Past Masters

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FILM APRIL 4, 1981

Past Masters

All through City of Women I kept wondering what had been going through Federico Fellini's mind while he was making it. That's an unorthodox way to view a film--Intentional Fallacy is only one of the canonical errors--but a few directors are so close to me that I feel personally involved in their new films. Some of their past works are so tightly knitted into my experience and fantasy that I can't escape a proprietary, even nervous feeling when a new film by one of them comes along. Bergman and Antonioni and Kurosawa are three such: Fellini, too, though his record is much less consistently high than the others. Still, the man who made I, Vitteloni, The Temptation of Dr. Antonio, 8 1/2, and Amarcord belongs to me, and I can't help worrying about him, in intrusive, noncritical ways.


So with this latest film I couldn't help puzzling how he had made choices from day today, hour to hour. 'City of Women' is quite poor--at least as poor as 'Orchestra Rehearsal' and without even the tiny asset of the last film's symbolism--an attempt at the harmony of music that ended in chaos. But it's not the inferiority of City that distressed me most: what good artist has always worked well? (Look at later Picasso.) Besides, quality is not always best judged by the maker; many an artist has preferred works of his that the world ranks otherwise. No, what baffled me was, not why Fellini didn't see that the film wasn't very good but that he didn't recognize its familiarity, didn't know how much he was repeating himself.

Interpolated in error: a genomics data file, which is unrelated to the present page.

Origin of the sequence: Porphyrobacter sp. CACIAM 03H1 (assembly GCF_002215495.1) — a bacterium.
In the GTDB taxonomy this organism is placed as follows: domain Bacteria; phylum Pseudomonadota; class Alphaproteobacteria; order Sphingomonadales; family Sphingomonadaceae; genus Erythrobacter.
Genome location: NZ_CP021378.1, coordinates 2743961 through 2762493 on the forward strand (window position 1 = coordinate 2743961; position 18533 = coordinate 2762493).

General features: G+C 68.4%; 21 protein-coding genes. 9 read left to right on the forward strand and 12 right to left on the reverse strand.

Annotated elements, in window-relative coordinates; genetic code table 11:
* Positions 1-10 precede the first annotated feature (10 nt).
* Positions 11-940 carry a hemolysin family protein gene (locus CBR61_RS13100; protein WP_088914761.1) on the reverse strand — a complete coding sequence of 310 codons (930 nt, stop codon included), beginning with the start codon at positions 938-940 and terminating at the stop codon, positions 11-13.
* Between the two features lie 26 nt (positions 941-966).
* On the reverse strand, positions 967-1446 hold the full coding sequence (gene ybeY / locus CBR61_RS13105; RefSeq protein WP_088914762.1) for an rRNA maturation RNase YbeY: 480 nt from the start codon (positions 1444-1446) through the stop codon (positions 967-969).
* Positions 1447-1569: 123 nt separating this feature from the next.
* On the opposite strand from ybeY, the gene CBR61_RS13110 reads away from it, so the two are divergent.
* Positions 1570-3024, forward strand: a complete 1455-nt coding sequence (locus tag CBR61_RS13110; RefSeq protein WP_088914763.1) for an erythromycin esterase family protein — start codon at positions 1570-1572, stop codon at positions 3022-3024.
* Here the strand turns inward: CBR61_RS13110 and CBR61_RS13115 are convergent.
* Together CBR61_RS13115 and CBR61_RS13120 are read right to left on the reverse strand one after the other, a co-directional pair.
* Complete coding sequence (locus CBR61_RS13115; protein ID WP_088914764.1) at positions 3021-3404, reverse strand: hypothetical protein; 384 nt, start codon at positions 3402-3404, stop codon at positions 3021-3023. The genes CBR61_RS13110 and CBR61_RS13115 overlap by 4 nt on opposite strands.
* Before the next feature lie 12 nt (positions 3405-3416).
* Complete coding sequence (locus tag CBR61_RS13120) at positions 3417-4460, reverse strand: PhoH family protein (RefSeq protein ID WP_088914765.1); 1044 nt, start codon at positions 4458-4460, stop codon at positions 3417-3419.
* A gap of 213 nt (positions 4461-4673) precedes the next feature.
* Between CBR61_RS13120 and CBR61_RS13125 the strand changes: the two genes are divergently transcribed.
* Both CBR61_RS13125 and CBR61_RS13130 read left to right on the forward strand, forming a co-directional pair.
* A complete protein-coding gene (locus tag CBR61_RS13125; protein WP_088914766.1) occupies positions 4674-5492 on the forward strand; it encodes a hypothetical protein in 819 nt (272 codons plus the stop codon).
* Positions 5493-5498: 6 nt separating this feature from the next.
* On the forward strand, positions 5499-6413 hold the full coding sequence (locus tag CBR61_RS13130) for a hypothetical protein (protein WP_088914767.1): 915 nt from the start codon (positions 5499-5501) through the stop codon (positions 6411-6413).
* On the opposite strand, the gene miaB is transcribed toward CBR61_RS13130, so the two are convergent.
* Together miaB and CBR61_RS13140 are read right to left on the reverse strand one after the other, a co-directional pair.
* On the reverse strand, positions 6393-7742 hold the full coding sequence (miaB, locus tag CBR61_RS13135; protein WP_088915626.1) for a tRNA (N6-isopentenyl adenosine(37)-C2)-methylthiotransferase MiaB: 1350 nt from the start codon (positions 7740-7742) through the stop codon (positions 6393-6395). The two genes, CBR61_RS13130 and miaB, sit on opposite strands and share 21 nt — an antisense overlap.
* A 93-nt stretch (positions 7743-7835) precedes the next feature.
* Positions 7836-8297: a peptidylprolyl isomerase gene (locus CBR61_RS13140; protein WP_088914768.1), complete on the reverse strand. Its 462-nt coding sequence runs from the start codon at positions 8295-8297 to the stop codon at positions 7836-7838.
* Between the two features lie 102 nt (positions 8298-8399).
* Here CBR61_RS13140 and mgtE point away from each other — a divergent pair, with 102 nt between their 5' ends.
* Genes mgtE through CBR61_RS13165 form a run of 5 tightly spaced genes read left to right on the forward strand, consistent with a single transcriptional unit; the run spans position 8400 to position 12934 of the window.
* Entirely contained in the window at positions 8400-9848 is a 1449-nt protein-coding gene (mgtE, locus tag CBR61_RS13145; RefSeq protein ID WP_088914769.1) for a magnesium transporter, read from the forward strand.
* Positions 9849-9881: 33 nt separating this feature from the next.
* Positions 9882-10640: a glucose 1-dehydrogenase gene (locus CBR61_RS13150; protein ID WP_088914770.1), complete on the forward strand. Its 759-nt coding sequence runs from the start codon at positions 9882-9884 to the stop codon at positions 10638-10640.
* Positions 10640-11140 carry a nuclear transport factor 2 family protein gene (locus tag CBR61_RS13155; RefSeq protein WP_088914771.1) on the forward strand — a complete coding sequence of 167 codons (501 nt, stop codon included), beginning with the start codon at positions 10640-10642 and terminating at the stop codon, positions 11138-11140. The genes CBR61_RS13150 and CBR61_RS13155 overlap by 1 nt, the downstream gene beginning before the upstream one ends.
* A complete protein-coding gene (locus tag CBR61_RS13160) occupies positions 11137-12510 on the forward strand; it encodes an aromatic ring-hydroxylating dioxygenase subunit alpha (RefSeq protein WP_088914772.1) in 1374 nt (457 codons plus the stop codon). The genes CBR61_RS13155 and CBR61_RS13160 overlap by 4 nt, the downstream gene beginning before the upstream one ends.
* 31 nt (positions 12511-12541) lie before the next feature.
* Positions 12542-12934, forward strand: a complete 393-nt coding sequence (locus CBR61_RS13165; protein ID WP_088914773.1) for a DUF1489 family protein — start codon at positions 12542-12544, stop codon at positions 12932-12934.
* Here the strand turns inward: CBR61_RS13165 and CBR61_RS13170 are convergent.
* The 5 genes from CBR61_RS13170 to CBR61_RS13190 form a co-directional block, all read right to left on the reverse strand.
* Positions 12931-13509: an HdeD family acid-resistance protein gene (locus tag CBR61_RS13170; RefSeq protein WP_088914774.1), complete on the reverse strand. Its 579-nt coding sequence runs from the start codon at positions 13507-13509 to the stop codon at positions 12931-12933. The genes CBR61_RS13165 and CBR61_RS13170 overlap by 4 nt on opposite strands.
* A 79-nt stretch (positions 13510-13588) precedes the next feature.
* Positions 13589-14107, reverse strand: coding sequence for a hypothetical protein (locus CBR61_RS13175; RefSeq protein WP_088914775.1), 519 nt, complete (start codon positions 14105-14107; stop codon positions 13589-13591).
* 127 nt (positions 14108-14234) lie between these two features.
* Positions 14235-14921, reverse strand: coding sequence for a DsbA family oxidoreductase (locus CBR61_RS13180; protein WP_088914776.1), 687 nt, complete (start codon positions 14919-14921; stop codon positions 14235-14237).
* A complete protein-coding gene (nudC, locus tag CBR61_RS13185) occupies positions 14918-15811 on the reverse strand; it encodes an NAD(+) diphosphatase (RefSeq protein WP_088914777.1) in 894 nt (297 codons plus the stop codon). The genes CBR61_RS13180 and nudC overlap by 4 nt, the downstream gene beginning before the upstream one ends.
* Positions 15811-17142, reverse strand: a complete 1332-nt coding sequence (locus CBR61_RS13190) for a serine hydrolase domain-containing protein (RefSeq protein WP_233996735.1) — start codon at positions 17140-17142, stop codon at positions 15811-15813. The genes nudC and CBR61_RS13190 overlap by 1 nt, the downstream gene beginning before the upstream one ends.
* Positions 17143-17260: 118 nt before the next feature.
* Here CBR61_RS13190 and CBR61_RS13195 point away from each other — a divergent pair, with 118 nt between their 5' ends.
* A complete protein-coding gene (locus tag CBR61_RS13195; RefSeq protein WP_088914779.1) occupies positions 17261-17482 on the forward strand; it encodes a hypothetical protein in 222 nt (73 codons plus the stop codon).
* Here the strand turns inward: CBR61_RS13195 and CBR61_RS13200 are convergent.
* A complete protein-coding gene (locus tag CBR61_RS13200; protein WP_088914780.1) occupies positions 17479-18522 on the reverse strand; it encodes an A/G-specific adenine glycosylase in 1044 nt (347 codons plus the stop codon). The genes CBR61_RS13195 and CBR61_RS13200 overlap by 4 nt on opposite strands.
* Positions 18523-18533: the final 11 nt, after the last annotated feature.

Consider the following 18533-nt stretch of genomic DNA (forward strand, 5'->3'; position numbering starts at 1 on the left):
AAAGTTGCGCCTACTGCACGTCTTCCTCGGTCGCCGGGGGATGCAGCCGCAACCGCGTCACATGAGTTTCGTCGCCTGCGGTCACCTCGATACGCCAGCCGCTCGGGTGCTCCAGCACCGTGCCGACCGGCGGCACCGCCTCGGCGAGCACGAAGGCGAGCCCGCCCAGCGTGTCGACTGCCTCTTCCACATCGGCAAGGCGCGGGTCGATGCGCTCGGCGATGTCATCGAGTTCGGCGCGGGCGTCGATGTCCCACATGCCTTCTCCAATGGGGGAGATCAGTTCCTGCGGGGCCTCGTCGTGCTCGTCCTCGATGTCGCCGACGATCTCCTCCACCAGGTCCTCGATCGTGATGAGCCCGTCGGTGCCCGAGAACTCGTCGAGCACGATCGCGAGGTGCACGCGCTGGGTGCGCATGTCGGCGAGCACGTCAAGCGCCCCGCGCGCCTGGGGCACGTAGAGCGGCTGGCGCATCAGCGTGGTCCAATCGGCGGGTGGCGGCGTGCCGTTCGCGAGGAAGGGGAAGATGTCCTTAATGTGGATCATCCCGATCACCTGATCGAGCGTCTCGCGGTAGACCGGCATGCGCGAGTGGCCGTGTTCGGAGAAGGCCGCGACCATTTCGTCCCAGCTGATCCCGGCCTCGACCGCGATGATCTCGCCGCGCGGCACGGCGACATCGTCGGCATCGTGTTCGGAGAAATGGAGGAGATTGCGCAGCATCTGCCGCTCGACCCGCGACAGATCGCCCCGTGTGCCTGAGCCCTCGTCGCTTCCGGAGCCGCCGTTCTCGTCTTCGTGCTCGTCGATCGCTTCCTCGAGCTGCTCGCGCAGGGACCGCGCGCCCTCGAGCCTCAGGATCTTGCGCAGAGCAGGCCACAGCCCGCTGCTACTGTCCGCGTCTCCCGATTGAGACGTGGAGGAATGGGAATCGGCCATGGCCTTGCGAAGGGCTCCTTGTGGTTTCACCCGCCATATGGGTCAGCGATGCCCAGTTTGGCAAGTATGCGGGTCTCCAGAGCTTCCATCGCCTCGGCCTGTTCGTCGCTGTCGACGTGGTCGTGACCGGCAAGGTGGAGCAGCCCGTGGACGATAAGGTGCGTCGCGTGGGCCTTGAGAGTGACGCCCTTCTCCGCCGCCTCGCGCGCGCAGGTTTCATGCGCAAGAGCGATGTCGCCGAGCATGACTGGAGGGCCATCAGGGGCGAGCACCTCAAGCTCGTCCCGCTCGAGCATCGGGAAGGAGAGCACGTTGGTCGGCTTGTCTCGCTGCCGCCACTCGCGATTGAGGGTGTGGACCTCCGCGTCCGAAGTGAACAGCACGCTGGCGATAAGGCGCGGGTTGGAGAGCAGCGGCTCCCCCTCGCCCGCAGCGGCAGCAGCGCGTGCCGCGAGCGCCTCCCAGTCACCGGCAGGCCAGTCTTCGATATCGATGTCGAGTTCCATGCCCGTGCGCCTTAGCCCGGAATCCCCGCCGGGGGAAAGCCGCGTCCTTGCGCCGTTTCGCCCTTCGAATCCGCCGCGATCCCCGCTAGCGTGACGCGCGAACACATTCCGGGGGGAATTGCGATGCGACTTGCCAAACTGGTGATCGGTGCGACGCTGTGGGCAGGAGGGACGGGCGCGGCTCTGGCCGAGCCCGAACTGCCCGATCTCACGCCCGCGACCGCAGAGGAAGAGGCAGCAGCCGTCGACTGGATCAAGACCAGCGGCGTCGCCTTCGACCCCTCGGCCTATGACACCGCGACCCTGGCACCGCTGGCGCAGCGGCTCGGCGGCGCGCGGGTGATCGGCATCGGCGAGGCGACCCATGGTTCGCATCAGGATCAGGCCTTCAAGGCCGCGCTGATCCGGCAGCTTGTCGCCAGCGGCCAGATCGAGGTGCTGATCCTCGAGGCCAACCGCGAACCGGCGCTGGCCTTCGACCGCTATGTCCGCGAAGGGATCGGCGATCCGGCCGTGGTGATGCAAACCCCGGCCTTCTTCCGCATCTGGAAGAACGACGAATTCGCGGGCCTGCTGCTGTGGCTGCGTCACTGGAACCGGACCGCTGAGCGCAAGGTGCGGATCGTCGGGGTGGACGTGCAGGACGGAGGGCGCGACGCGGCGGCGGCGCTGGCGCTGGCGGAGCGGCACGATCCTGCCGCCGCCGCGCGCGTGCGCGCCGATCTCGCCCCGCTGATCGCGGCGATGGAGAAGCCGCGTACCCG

Before some details on that point, a word on the structure. City of Women is schizoid. Part One is set in a huge luxe country hotel full of women--feminists, mostly young, variously caricatured--into which the tail-chasing Marcello Mastroianni stumbles. Well, not exactly stumbles: he gets off a train at Fregene(where Fellini has a house, by the way) to follow a Junoesque woman into the woods, and she leads him to the hotel. After a lot of humiliating tricks played by the women on the middle-aged, ludicrouslylecherous Mastroianni, the film shifts gears. He wanders into the fantastically palatial home-and-harem of a middle-aged stud called, in the subtitles, Dr. Zuberkock. (His name in Italian is Cazzone, which translates, without equivocation, as supercock.) After some more adventures in that house, whose atmosphere is the reverse of the hotel, Mastroianni moves into a melange of personal memories.